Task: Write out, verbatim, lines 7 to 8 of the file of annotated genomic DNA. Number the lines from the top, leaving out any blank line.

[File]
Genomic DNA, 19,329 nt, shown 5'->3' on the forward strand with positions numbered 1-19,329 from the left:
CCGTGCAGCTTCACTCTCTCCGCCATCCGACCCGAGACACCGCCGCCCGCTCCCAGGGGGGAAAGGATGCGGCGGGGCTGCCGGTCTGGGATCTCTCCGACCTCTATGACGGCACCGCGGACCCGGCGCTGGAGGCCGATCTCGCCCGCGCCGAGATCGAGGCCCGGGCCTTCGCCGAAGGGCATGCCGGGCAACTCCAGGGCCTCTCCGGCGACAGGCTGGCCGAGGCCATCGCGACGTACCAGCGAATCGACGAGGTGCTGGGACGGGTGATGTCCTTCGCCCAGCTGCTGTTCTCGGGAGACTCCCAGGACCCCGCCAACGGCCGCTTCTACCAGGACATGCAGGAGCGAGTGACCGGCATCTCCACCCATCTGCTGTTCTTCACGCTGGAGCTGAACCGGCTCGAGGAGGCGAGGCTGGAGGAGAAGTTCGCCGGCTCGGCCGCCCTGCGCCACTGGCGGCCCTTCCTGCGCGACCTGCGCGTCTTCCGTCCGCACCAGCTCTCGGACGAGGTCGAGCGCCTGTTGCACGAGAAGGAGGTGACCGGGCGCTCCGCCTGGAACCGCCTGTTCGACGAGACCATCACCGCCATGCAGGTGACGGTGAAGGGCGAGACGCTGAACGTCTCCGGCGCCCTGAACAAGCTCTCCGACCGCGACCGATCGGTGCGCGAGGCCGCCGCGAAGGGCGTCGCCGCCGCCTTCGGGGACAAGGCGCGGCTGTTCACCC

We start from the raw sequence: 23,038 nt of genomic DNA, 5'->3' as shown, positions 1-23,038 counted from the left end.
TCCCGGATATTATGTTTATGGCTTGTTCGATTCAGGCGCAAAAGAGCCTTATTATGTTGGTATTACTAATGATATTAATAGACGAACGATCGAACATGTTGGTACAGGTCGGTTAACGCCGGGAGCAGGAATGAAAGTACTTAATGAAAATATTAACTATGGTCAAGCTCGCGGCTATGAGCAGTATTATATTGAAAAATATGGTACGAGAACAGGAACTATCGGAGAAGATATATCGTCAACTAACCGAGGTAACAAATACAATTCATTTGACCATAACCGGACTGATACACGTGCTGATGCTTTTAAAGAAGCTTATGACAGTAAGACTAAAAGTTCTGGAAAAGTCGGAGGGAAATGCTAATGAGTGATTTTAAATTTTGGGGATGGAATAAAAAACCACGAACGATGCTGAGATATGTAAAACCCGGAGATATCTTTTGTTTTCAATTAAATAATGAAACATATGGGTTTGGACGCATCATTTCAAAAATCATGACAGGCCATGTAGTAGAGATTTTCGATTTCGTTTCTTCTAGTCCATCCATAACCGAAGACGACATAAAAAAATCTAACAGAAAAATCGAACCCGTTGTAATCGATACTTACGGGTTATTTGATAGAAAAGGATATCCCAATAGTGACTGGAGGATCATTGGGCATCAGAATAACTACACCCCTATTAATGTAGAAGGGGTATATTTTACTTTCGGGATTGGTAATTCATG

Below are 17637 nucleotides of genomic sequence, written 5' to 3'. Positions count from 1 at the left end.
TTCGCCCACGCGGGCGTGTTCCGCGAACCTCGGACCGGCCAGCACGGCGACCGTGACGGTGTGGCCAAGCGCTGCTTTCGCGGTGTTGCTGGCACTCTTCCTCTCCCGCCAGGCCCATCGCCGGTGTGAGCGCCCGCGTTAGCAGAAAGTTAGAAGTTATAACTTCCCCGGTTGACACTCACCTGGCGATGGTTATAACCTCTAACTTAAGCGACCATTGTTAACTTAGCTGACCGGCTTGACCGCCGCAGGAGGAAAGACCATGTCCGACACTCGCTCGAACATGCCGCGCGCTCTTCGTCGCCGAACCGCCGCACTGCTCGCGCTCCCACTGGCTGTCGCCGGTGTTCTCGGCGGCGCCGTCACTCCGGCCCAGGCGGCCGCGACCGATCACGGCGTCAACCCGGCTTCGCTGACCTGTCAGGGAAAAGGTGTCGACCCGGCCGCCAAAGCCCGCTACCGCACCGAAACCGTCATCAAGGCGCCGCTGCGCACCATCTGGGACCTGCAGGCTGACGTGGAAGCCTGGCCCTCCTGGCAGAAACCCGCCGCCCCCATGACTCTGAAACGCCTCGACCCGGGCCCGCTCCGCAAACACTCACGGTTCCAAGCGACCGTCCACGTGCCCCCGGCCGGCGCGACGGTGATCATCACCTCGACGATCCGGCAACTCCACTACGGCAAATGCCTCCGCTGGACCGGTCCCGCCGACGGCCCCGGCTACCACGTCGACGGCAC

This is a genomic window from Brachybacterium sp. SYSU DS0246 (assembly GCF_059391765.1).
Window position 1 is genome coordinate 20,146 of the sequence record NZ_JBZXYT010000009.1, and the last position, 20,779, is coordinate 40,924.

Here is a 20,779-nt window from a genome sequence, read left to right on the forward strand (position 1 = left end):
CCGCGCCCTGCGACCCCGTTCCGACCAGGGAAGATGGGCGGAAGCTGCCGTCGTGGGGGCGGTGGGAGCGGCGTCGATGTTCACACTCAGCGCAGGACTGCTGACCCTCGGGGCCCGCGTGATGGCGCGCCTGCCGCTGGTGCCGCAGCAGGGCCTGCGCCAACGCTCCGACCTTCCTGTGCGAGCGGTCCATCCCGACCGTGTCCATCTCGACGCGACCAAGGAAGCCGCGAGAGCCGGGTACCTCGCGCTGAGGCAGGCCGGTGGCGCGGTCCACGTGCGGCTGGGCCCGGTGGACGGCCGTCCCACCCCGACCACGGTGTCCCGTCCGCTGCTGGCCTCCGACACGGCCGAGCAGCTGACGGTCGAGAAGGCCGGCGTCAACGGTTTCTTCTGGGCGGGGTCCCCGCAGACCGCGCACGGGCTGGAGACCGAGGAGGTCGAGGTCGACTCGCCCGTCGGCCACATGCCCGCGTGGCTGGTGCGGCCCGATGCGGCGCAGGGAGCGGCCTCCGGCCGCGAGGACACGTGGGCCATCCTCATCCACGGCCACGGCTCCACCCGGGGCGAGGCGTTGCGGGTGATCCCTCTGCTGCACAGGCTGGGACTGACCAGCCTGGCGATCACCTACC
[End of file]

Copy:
This is a genomic window from Brachybacterium sp. SYSU DS0246 (assembly GCF_059391765.1).
Window position 1 is genome coordinate 20,146 of the sequence record NZ_JBZXYT010000009.1, and the last position, 20,779, is coordinate 40,924.